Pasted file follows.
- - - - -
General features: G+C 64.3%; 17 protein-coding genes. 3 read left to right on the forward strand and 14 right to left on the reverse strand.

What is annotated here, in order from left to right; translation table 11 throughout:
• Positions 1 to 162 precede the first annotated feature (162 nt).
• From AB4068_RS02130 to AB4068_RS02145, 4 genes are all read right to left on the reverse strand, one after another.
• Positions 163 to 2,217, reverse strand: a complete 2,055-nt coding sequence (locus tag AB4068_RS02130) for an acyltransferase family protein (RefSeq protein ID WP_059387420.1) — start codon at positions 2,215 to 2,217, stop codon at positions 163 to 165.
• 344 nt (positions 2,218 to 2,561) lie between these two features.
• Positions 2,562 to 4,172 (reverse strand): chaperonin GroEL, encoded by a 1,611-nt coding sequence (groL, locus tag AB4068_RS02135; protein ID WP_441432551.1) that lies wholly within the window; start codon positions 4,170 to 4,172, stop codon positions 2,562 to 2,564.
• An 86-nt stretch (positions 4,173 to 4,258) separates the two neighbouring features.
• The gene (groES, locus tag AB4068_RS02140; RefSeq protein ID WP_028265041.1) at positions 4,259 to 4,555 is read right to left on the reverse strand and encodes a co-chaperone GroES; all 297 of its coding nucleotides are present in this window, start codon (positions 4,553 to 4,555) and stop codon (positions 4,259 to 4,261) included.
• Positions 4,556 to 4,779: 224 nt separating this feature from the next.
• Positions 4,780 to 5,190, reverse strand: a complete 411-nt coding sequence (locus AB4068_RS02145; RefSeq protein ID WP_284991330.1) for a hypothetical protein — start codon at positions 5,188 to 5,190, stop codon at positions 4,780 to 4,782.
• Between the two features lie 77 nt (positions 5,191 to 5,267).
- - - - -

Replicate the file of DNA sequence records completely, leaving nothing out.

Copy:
General features: G+C 64.3%; 17 protein-coding genes. 3 read left to right on the forward strand and 14 right to left on the reverse strand.

What is annotated here, in order from left to right; translation table 11 throughout:
• Positions 1 to 162 precede the first annotated feature (162 nt).
• From AB4068_RS02130 to AB4068_RS02145, 4 genes are all read right to left on the reverse strand, one after another.
• Positions 163 to 2,217, reverse strand: a complete 2,055-nt coding sequence (locus tag AB4068_RS02130) for an acyltransferase family protein (RefSeq protein ID WP_059387420.1) — start codon at positions 2,215 to 2,217, stop codon at positions 163 to 165.
• 344 nt (positions 2,218 to 2,561) lie between these two features.
• Positions 2,562 to 4,172 (reverse strand): chaperonin GroEL, encoded by a 1,611-nt coding sequence (groL, locus tag AB4068_RS02135; protein ID WP_441432551.1) that lies wholly within the window; start codon positions 4,170 to 4,172, stop codon positions 2,562 to 2,564.
• An 86-nt stretch (positions 4,173 to 4,258) separates the two neighbouring features.
• The gene (groES, locus tag AB4068_RS02140; RefSeq protein ID WP_028265041.1) at positions 4,259 to 4,555 is read right to left on the reverse strand and encodes a co-chaperone GroES; all 297 of its coding nucleotides are present in this window, start codon (positions 4,553 to 4,555) and stop codon (positions 4,259 to 4,261) included.
• Positions 4,556 to 4,779: 224 nt separating this feature from the next.
• Positions 4,780 to 5,190, reverse strand: a complete 411-nt coding sequence (locus AB4068_RS02145; RefSeq protein ID WP_284991330.1) for a hypothetical protein — start codon at positions 5,188 to 5,190, stop codon at positions 4,780 to 4,782.
• Between the two features lie 77 nt (positions 5,191 to 5,267).